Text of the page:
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[291] the knoll, the dead, the dying, the wounded, protected by the very men they had been fighting, and who were as ready then as they had ever been to defend by their strong arms every right these self-made enemies of theirs had ever enjoyed.

Every attention was shown the enemy's wounded by our surgeons. Limbs were amputated, wounds were dressed with the same care with which our own brave volunteers were treated. The wound on the battle-field removed all differences — in the hospital all were alike, the objects of a common humanity that left none beyond its limits.

Among the enemy's wounded was a young Massachusetts boy, who had received a wound in the leg. He had been visiting in the South, and had been impressed into the rebel ranks. As soon as the battle began, he broke from the rebel ranks and attempted to run down the hill and cross over to our side. His own lieutenant saw him in the act, and shot him with a revolver! Listen to such a tale as that I did, by the side of the sad young sufferer, and tell me if your blood does not boil warmer than ever before, as you think, not of the poor deluded followers, but of the leaders, who, for personal ambition and personal spite, began this infernal rebellion.

All the talk among the soldiers is still the retailing of facts and anecdotes about this battle. I have room or time to add but one or two. In one of the Indiana regiments is a Methodist preacher who is said to be one of the very best shots of his regiment. During the battle he was particularly conspicuous for the zeal with which he kept up a constant fire. The 14th Ohio regiment in the thick of the fight fired an average of eleven rounds to every man, but this parson managed to get in a great deal more than that average. He fired carefully, with perfect coolness, and always after a steady aim, and the boys declare that every time, as he took down his gun, after firing, he added, “And may the Lord have mercy on your soul!” Evidently he thought the body not worth praying for after the aim he had so carefully taken.

Per contra: One of Steedman's men (in the 14th Ohio) was from Cheesedom, and didn't like the irreverent tone adopted by the southern chivalry in speaking of the “d — d Yankees.” He took deliberate aim, but, unlike the parson, after every fire he added the invariable formula, “God d — n your secession souls, how do you like the Yankees?”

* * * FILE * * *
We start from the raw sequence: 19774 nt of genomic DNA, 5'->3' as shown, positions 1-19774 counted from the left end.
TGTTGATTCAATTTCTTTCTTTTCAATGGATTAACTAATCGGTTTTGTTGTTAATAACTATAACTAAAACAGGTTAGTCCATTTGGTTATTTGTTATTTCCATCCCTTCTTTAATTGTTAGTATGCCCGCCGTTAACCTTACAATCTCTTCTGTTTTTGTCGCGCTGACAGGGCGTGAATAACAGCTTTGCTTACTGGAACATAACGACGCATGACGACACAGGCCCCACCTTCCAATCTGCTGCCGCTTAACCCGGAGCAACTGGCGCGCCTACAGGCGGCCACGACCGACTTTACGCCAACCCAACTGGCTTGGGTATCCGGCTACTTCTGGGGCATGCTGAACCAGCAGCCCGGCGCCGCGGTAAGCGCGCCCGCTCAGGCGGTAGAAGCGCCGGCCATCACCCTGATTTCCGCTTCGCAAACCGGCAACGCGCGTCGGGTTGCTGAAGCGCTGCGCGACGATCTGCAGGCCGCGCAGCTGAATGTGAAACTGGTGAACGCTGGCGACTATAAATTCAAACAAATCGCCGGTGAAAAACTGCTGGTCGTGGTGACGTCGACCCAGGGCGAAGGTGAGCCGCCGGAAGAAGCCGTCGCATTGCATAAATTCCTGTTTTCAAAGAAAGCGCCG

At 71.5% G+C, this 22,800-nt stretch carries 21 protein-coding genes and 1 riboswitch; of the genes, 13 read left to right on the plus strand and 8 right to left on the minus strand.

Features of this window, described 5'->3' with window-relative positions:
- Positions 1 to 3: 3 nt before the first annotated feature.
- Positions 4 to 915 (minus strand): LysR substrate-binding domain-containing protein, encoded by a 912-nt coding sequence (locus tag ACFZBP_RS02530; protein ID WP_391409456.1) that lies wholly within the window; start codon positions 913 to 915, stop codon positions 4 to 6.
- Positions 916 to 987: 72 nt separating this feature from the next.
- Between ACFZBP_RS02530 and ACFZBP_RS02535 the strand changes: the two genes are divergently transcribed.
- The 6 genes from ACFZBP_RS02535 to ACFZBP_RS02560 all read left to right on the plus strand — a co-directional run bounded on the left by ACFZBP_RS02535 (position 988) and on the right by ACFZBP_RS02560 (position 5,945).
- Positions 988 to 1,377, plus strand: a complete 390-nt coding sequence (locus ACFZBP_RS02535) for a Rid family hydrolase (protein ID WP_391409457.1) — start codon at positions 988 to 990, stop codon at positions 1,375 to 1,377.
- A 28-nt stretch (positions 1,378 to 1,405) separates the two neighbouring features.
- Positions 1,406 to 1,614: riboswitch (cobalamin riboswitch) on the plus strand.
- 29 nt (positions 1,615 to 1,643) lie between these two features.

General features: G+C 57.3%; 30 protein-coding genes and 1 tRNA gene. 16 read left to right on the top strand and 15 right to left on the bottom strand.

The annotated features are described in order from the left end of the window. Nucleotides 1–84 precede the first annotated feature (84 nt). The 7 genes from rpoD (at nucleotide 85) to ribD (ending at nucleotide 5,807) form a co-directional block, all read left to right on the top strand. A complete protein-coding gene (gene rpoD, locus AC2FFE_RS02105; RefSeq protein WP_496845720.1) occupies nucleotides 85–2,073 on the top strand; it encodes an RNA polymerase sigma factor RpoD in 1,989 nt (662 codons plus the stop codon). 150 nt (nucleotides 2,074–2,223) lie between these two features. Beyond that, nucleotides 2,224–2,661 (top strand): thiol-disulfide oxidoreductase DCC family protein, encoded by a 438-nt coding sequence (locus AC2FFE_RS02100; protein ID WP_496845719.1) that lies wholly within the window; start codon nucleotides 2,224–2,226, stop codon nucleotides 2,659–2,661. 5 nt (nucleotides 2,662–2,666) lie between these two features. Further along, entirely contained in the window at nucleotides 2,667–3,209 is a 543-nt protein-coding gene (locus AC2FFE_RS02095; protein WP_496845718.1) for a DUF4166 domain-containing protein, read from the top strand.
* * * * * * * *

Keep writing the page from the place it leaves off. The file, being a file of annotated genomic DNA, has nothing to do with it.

Another, an Englishman, was wounded. Steedman noticed him limping and called out “Jack, are you wounded?” “Yes, I'm ‘it.” “Where are you hit, Jack?” “Oh, I'm ‘it in the ‘ip, but--(in great anxiety lest Steedman should send him to the hospital) but it don't ‘urt me. I'm only ‘it in the ‘ip; it don't ‘urt me,” and away he blazed with another load, somewhat profanely adding, “God d — n you, I guess I paid you off that time.”


Cincinnati Commercial narrative.

camp Dupont, Carrick's Ford, 8 miles south of St. George, Tucker County, Va., July 13.
I have a dismal recollection of a dreary, weary, forced march of nineteen miles over almost impassable mountain roads, mud knee-deep, with a steady heavy rain falling all the way and terminating in a fierce engagement of half an hour, the total rout of the rebels, and the death of General Robert S. Garnett, Adjutant General of the State of Virginia, and commander in the Confederate army in Western Virginia, of whom all that is mortal lies but a few feet from our tent.

The right of our division proceeded to within nine miles of Beverly, where Capt. Benham, who commands the advance, ascertained at the village of Leedsville, that the rebels, after proceeding nearly to Beverly, and finding the road blocked by McClellan's advance, united with those that had been routed at Rich Mountain, and turned back and struck off on the Leading Creek Pike, half a mile this side of Leedsville, and were moving in the direction of St. George, Tucker County. We had tracked the rebels thus far easily. For three miles from their camp the road was literally shingled with cards. The trumps were against them, and they had thrown down their hands. Every few rods we found stacks of tent poles, tents, blankets, and other camp equipages, which they had thrown out of their wagons and off their shoulders, to lighten their burdens and facilitate their retreat. Several wagons had got off the track, and were found upside down in the gorges of the mountains.

The right of our column turned off on the road the rebels had taken, and after proceeding some two miles halted for the night. The rear came up in a couple of hours with only four provision wagons. In the haste of starting most of our troops had left their haversacks behind. The supply of crackers averaged about one to each man; a little salt pork was served out, the men generally cutting it in thin slices, distributing it as far as it would go, and eating it raw with their crackers. Hundreds, however, went supperless to their bivouack in the bushes, lying down on their arms, and sleeping soundly.

We were under way in the morning by three o'clock. The sky was overcast and the weather cold. A drizzling mist commenced falling, which, in an hour or two, turned into a steady, chilling rain, the clouds pouring down their burden in such torrents as you are accustomed to in a June thunder shower. We forded Leading Creek twice, and by the time we reached the miserable little village of New Interest, at the foot of Laurel Mountains, (another range of the Alleghanies, from which the Laurel Hill range is a mere spur,) there was not a dry thread in our clothing. Every hair on our heads became a safe conduit for the descending bounty of Jupiter Pluvius. Passing the village a few miles we struck directly over the

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